His Aesthetics

Bacevičius' pianism was steeped in the ideas and ideals of programmatic romanticism. He especially valued the piano technique of his Łódź colleague Arthur Rubinstein who knew how to manage the form of a musical piece, how to make phrase succeed phrase in a logical manner and lead them to the inevitable climax, retaining all the best elements of romanticism but discarding its excesses. Bacevičius' connection with this tradition never disappeared throughout his career as a pianist. Since 1940, living in New York and trying his chances at the major American venues, he had to conform to the romanticized taste of the local public. The romantic tradition, emphasizing the importance of a programme and preconceived ideas over the search for the possibilities of autonomous musical structures, became a basis for his first compositions.

On the other hand, Bacevičius was a modern man possessing a vivid and inquisitive mind. He firmly believed in the renewal and in the necessity to create new modern music which he associated with the atonal expression. Many of his ideas corresponded to the general modern trends in Western music. He declared himself a creator of absolute music, spoke and wrote about the absolute virtuosity and musicality. This attitude naturally led to his other aspirations, such as a need to invent new forms which would be unique and inherent to each new work, and later to the abstraction of his musical idiom, when he started expressing his thoughts about the cosmic music and abstract graphic notation of musical ideas.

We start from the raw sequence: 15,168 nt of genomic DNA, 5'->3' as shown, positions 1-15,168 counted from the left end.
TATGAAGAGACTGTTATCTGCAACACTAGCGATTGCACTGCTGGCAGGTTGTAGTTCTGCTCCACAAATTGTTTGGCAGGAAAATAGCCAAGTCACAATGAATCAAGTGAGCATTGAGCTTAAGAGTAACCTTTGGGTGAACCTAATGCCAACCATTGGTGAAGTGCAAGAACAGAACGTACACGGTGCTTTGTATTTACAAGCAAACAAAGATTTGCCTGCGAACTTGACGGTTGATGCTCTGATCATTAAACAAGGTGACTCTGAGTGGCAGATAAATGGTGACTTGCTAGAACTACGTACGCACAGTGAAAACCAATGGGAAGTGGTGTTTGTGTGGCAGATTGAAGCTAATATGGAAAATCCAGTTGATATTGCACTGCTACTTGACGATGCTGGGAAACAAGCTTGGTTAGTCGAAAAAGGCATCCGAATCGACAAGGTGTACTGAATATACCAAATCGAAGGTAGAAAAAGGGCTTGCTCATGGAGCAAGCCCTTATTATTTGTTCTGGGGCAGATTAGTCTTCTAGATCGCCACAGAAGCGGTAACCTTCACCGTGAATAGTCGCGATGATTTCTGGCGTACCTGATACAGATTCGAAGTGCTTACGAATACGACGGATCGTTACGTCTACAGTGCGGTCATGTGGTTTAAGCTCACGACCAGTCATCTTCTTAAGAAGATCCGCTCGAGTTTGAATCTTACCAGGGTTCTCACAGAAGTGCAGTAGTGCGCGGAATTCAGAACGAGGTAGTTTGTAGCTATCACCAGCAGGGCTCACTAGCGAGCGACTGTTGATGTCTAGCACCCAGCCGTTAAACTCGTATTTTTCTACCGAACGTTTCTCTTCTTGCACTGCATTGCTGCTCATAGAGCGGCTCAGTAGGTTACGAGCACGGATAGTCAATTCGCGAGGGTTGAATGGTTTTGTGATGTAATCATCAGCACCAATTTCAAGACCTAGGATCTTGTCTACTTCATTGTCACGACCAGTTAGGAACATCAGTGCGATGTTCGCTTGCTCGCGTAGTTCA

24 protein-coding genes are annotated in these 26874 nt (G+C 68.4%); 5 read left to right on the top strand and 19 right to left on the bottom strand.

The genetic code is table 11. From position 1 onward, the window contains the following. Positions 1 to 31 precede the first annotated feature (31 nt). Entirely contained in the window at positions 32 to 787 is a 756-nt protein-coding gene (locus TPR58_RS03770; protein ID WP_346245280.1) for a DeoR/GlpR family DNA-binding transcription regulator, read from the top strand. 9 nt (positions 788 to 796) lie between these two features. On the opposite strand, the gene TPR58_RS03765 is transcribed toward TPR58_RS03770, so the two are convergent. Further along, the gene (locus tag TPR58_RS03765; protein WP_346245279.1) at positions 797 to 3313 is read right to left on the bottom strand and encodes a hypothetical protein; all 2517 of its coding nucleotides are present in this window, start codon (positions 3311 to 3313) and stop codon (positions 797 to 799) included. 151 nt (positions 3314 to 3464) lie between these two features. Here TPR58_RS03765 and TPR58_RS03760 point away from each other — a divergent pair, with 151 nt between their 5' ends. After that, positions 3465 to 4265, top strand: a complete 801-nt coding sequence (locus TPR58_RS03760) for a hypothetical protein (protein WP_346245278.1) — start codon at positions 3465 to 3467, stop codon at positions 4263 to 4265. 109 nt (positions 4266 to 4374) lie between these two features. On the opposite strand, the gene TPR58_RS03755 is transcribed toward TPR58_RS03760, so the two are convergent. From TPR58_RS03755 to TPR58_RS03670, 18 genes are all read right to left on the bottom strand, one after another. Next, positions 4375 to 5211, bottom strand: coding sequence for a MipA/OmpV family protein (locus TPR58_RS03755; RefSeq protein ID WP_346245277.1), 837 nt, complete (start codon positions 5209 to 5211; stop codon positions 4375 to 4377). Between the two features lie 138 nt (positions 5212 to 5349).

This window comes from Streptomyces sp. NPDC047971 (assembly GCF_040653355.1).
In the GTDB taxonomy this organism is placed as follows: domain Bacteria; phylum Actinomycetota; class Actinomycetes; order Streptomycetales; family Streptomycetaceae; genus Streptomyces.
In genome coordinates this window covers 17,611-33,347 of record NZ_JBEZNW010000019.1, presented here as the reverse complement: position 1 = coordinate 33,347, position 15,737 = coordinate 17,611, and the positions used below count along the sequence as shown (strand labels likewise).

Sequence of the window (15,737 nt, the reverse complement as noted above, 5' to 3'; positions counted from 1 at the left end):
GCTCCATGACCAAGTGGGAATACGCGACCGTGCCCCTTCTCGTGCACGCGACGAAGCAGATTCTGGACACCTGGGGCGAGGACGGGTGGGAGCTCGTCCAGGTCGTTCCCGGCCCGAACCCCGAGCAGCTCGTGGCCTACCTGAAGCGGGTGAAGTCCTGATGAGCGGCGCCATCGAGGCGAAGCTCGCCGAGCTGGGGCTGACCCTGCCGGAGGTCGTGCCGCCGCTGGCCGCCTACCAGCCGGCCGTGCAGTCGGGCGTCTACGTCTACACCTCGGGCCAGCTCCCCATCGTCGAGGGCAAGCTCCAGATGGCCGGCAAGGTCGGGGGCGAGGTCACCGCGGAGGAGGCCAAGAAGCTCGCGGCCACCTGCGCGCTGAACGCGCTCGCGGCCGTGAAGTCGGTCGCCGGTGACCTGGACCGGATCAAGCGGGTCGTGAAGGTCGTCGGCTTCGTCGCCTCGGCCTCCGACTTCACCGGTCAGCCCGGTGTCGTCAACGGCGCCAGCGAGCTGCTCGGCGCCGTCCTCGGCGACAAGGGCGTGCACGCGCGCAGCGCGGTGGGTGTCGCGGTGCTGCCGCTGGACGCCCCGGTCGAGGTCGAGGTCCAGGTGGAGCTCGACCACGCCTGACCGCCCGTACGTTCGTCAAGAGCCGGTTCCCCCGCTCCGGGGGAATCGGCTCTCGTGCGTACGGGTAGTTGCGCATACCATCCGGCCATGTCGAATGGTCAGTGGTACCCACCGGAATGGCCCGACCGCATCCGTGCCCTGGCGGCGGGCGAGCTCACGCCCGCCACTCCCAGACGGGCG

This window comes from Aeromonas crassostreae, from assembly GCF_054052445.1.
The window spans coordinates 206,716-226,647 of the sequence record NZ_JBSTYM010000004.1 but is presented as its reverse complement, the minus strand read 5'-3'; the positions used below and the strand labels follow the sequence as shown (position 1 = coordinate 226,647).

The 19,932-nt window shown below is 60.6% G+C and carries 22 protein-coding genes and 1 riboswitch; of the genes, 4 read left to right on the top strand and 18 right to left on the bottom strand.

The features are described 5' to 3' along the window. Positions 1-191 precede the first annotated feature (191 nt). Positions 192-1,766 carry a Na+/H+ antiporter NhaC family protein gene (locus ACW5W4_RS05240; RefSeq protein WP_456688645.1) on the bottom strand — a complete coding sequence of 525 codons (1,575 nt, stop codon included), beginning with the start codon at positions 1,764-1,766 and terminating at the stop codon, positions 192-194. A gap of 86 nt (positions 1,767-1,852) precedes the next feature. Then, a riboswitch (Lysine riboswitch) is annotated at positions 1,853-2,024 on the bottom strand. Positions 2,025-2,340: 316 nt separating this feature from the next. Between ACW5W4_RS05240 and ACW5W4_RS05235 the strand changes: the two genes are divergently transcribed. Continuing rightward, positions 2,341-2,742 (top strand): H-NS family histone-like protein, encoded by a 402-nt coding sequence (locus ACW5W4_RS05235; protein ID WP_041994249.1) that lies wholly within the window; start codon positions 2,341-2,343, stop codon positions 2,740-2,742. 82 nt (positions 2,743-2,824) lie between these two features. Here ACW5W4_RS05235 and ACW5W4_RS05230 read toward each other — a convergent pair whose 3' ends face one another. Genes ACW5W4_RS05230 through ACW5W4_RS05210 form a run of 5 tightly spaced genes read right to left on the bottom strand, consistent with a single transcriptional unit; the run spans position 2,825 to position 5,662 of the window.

His Music

Bacevičius was a prolific composer. He wrote an opera, a ballet, six symphonies, four concertos for piano, one for violin, a number of works for symphonic orchestra, piano and organ, and four string quartets.